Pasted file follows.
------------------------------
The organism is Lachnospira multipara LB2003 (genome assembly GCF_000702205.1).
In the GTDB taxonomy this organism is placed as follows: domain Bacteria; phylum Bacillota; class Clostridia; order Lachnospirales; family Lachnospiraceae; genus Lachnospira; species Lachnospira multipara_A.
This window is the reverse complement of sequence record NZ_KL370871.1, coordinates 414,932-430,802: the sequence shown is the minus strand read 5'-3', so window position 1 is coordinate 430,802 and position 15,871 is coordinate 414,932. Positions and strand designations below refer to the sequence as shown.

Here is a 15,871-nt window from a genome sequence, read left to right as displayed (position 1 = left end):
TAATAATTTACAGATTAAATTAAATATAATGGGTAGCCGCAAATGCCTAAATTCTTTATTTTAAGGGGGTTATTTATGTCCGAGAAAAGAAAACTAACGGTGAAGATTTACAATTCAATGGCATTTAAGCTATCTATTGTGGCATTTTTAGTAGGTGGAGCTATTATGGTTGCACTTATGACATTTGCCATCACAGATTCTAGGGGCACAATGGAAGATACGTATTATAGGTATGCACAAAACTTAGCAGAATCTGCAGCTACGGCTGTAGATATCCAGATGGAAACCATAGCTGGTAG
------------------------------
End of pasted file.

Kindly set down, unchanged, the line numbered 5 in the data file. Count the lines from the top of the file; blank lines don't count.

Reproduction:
TAATAATTTACAGATTAAATTAAATATAATGGGTAGCCGCAAATGCCTAAATTCTTTATTTTAAGGGGGTTATTTATGTCCGAGAAAAGAAAACTAACGGTGAAGATTTACAATTCAATGGCATTTAAGCTATCTATTGTGGCATTTTTAGTAGGTGGAGCTATTATGGTTGCACTTATGACATTTGCCATCACAGATTCTAGGGGCACAATGGAAGATACGTATTATAGGTATGCACAAAACTTAGCAGAATCTGCAGCTACGGCTGTAGATATCCAGATGGAAACCATAGCTGGTAG